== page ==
When I met with Steve Van Zandt (aka Little Steven) in 2019, I asked him whether the brand of rock and soul that he’d created with Southside Johnny was the music that was closest to his heart. He said it was, adding, “I returned to that this past two years, and I’m gonna stick with it.” That’s exactly what he does on Soul Fire Live, a frequently powerful four-CD collection that finds him performing with his versatile 14-member Disciples of Soul group, which includes a four-piece horn section (tenor sax, trombone, and two trumpets).
About half the set consists of numbers written (or in a few cases cowritten) by Little Steven, including such standouts as “Checkpoint Charlie,” which first appeared on his Voice of America album in 1984; “Love on the Wrong Side of Town,” which he wrote with his longtime E Street bandmate, Bruce Springsteen, and which is most associated with Southside Johnny; and “I Don’t Want to Go Home,” which is also known for its Southside Johnny rendition and appears here in a version that features Springsteen.
The collection makes room for lots of covers as well. Springsteen’s “Tenth Avenue Freeze-out” is here (Bruce joins in on this one, too), as are Arthur Conley’s “Sweet Soul Music,” the Animals’ “We Gotta Get Out of This Place,” John Lennon’s “Working Class Hero,” and Joey Ramone’s “Merry Christmas (I Don’t Want to Fight Tonight),” which Little Steven also performs on Peace, Love & Understanding, an excellent 2003 concert recording with Springsteen. Other high points include a cover of the J. Geils Band’s “Freeze Frame” with guest Peter Wolf and “Groovin’ Is Easy,” from the Electric Flag, a fine 1960s band featuring the late guitarist Mike Bloomfield that today garners much less attention than it deserves.
The package’s fourth and final disc offers a special treat for Beatles aficionados (i.e., nearly everybody): Little Steven, who is himself no small fan of the Fab Four, performs a set at the Cavern Club (a replica of the original) in Liverpool, England. “Rock and roll is my religion,” he tells the audience, “and this is Mecca, baby, right here.”
The group perform covers that the Beatles played in their early days, including the Shirelles’ “Boys,” Larry Williams’s “Slow Down,” Leiber and Stoller’s “Some Other Guy,” and “Soldier of Love,” a song previously recorded by the late Arthur Alexander, another artist whose work merits considerably more notice than it receives. Also featured are sprightly versions of the Beatles’ “Magical Mystery Tour,” “Good Morning Good Morning,” “Got to Get You into My Life,” and “All You Need Is Love,” all of which were chosen to make good use of Van Zandt’s sizzling horn section. Plus, the Cavern Club set is bookended by performances of the Beatles’ “Birthday” in Leeds, England, and “I Saw Her Standing There” at the Roundhouse in London, the latter with Little Steven sharing vocals with the one and only Sir Paul McCartney.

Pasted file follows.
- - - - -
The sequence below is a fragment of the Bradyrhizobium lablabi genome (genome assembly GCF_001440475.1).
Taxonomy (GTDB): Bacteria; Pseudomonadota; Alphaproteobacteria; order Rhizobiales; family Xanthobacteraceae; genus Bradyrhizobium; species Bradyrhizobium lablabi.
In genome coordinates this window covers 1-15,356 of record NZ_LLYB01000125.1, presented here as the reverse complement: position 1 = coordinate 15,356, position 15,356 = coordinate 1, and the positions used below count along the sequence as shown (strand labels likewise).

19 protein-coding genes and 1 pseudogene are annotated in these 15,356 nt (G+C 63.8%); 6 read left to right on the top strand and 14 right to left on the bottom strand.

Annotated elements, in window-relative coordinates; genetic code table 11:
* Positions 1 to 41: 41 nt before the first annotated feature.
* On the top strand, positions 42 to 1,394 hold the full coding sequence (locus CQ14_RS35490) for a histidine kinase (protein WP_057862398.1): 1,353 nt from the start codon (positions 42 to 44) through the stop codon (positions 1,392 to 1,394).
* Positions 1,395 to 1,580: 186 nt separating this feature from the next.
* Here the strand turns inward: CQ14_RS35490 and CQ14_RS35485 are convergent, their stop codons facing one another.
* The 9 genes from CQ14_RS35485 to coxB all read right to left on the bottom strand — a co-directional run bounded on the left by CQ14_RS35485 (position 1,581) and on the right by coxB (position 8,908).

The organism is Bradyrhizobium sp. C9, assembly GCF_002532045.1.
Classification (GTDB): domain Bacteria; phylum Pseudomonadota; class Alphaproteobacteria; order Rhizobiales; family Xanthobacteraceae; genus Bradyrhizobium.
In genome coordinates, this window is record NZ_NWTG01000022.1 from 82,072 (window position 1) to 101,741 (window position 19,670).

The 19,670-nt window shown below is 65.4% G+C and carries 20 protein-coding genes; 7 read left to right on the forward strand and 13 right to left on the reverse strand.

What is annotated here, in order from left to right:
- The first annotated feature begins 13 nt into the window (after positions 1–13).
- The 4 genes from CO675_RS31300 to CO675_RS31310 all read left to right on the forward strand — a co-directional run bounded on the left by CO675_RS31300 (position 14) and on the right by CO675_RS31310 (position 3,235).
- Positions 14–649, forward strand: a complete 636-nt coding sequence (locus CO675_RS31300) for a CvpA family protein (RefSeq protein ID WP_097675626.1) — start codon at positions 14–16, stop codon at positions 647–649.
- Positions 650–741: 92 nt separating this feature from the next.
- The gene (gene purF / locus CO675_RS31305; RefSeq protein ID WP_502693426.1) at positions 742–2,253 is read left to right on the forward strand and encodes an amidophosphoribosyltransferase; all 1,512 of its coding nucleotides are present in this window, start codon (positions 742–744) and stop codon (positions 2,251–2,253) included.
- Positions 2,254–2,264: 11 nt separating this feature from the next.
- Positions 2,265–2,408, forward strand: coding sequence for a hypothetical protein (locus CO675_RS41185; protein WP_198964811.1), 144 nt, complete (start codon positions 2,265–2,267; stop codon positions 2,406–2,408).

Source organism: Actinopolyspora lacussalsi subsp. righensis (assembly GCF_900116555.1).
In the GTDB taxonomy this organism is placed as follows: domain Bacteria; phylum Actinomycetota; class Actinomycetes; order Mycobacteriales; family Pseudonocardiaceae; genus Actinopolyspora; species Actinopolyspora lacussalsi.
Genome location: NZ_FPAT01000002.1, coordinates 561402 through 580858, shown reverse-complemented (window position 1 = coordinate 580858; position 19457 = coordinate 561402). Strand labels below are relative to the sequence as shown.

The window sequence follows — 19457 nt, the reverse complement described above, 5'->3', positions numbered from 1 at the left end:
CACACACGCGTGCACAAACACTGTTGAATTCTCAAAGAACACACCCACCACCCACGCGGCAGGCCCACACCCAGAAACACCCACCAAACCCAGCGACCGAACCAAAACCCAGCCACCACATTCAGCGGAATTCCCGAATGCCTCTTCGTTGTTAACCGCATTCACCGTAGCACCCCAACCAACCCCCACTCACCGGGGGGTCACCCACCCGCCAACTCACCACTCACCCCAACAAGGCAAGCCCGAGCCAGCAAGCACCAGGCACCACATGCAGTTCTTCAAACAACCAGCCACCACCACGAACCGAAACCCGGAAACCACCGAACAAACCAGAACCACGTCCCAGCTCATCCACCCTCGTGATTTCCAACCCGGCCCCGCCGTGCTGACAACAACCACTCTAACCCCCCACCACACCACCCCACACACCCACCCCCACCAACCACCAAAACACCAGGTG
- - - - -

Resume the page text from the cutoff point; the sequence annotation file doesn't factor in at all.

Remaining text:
If you enjoy listening to this fourth disc, you’ll enjoy watching it even more. It’s good news, therefore, that the CD is also offered separately as Macca to Mecca!, where it is packaged with a DVD that features surround sound. The relatively minor bad news is that you can’t get the DVD with the four-disc release; if you want all the music and the video, you have to opt for both packages. The duplicated audio CD notwithstanding, it’s an option worth considering.
Mac Leaphart, Music City Joke. In the title cut of this latest album from the Nashville-based Mac Leaphart, he sings about how tough it is to succeed as a singer/songwriter in his hometown. “I’m out on a limb, trying to get in on this music city joke,” he proclaims at one point. “Feels like the last laugh is on me.”
Perhaps. But this CD, his best to date, could give him a shot at a wider audience, thanks largely to vocals and frequently smile-inducing songs that recall artists such as Guy Clark and Jerry Jeff Walker, as well as John Prine and Roger Miller, both of whom he references in “Music City Joke.” Leaphart benefits from a strong supporting crew, including longtime fiddle and pedal steel player Fats Kaplin and multi-instrumentalist Brad Jones, who produced. But the country-leaning folk singer and his consistently imaginative, cliché-free tunes—all self-penned, though two have cowriters—are front and center throughout.
Among the many highlights are the violin-spiced “El Paso Kid,” a song about a boy who got off to a “rough start” that Leaphart first recorded in 2015; and “The Same Thing,” a sweet midtempo number about a lost love in which the singer proclaims, “We all see the clouds above us from a different point of view / And he won’t see the same thing that I saw in you.” Also: “Window from the Sky,” which uses the image of a bird trapped in a house as a jumping-off point to talk about a friend who’s “stuck in a corner he got backed up in”; and “Ballad of Bob Yamaha or a Simple Plea in C Major,” a tribute to songwriter Shel Silverstein that Leaphart performs solo.
Michael Lawson, Side 2. You might expect a musician to be overflowing with material after a decade-and-a-half hiatus from songwriting, but Alabama-based Michael Lawson has returned to his craft with a mere five-song, 20-minute EP. Take what you can get, however, because this self-produced collection is excellent. Lawson and his band deliver hook-laden power pop that recalls Dwight Twilley (a high compliment); you may also hear echoes of Tom Petty in the vocals and George Harrison in some of the guitar work.
Lawson reveals on his website that his 20-year marriage ended not long ago and says, “I turned to music to help me pass the time and to cope with the sense of loss that I was feeling.” A few of the titles here, such as “Life Goes On (Movin’ On),” hint at those circumstances but the music mostly belies them: these are upbeat, anthemic songs, peppered with ringing guitars and “sha la la” choruses that may prompt you to turn up the volume to the point where neighbors complain.